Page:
‘Indiana Jones and the Dial of Destiny’ Review: A Legacy-Celebrating Spectacle

Indiana Jones and the Dial of Destiny official poster featuring Harrison Ford.
©Disney | Lucasfilm

Indiana Jones and the Dial of Destiny is imperfect, but it’s the kind of sendoff fans could hope for with a beloved character. While it’s not as great as the film that started it all, Indiana Jones and Raiders of the Lost Ark, it’s a memorable, legacy-celebrating conclusion that effectively passes the torch. Some of the film’s major problems are in its visual effects and pacing, as it loses itself in the third act. Transitions in certain areas fall flat and are off-putting to anyone paying close attention, but the narrative is engaging, nevertheless, and the performances are even more compelling.

For viewers who grew up with Harrison Ford’s roguish professor and archeologist, Indiana Jones and the Dial of Destiny is a whole lot of fun. In its means of often utilizing lore, the film relies on familiar antics to touch on nostalgia. The new characters feel fresh and exciting, blending into this world with a welcoming sharpness. If this truly is Ford hanging his hat and whip, then Phoebe Waller-Bridge is the perfect scene partner to do so with as his goddaughter in the film. And with its means of telling a largely predictable time-travel story, the fifth installment succeeds entirely because of its heart and the exploration of aging while living with grief.

(L-R): Indiana Jones (Harrison Ford) and Helena (Phoebe Waller-Bridge) in Lucasfilm's INDIANA JONES AND THE DIAL OF DESTINY.
©2023 Lucasfilm Ltd. & TM. All Rights Reserved.

It’s never a stretch to say that two of Ford’s noteworthy roles, Indiana Jones and Star Wars’ Han Solo, have much in common. And in many ways, Indiana Jones and the Dial of Destiny mirrors the heartaches we swerve into during The Force AwakensBoth films allow the actor’s character to grapple with the outcomes around him, making them human explorations that also feel deeply personal to the audience. His recollections become ours too. Helena Shaw’s means of harping on Indy’s age and, subsequently, his own comments allow for a quietly compassionate probe of what the concept feels like and why it matters.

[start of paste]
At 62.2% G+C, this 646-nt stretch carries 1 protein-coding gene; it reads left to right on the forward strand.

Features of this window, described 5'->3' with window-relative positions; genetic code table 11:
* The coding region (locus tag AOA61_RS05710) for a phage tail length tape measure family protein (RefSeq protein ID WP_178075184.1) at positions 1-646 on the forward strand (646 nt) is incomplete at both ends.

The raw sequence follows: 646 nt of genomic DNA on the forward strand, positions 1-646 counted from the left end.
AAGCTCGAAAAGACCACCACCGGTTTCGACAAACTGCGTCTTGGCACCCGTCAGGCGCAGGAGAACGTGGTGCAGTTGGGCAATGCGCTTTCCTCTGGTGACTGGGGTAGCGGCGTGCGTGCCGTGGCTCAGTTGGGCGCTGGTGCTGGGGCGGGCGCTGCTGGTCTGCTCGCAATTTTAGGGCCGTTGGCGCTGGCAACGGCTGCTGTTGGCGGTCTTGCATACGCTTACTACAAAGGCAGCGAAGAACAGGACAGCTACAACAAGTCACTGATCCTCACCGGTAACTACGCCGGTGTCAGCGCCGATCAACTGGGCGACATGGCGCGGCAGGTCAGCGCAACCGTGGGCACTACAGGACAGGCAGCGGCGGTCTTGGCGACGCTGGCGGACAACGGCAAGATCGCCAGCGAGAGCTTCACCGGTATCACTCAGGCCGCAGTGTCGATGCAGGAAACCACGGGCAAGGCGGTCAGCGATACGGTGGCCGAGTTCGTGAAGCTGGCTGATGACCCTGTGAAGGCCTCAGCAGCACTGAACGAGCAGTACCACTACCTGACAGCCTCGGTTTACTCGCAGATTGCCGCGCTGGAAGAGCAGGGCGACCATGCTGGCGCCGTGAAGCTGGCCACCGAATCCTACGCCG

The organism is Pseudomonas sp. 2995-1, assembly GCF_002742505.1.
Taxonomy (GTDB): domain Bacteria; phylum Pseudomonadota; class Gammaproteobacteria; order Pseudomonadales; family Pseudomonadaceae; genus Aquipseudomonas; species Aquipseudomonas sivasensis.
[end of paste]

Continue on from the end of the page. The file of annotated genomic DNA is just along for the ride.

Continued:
Still, like all films in the franchise, Indiana Jones and the Dial of Destiny is all about the dynamics. Ford and Waller-Bridge’s sharp banter and bouts of muted vulnerability make them an inimitable pair. Helena Shaw might be the polar opposite of Indy, but Waller-Bridge layers her with an astounding range that Fleabag fans will recognize right from the start. She carries heartaches like a cross, hiding her pain through a nonchalant, only in it for the money, attitude. It makes the film that much more captivating to have a star like her holding her own brilliantly alongside Ford’s grandeur.  

(L-R): Indiana Jones (Harrison Ford) and Teddy (Ethann Isidore) in Lucasfilm's INDIANA JONES AND THE DIAL OF DESTINY.
©2023 Lucasfilm Ltd. & TM. All Rights Reserved.

Whether viewers are in this for one last adventure or nostalgia, the film understands why both factors are significant to divulging a thoughtful narrative. It’s a story about legacies and the depths human beings are consistently willing to go through to deny their sorrows the time necessary to process. It finds quiet beats to show growth while it pushes beyond trenches and waves to dig up the uglier sides of people and, in true Indiana Jones fashion, history. This detail brings Mads Mikkelsen’s Nazi scientist Jürgen Vollerr to the forefront, giving him plenty of solid material to work with. Newcomer Ethann Isidore steals the show instantly as Teddy, making him an easily memorable character worth his salt.

Harrison Ford steps into the character as if no time and too much time have passed simultaneously. The astounding balance he brings to this exploration makes the film both extremely fun and a little sad. It might not be the best sendoff, but it feels right, nevertheless. There are never guarantees for how viewers will feel when it comes to the franchises with this much time and legacy under their belts; still, Indiana Jones and the Dial of Destiny is a whole lot of fun. Audiences might not love every minute, but they’ll appreciate far more than they imagined. And at every turn, when John Williams’ familiar beats crescendo, a flurry of brilliant goosebumps (more welcoming than creepy crawlers) will rise instantaneously.

Indiana Jones and the Dial of Destiny will be in theaters on June 30.


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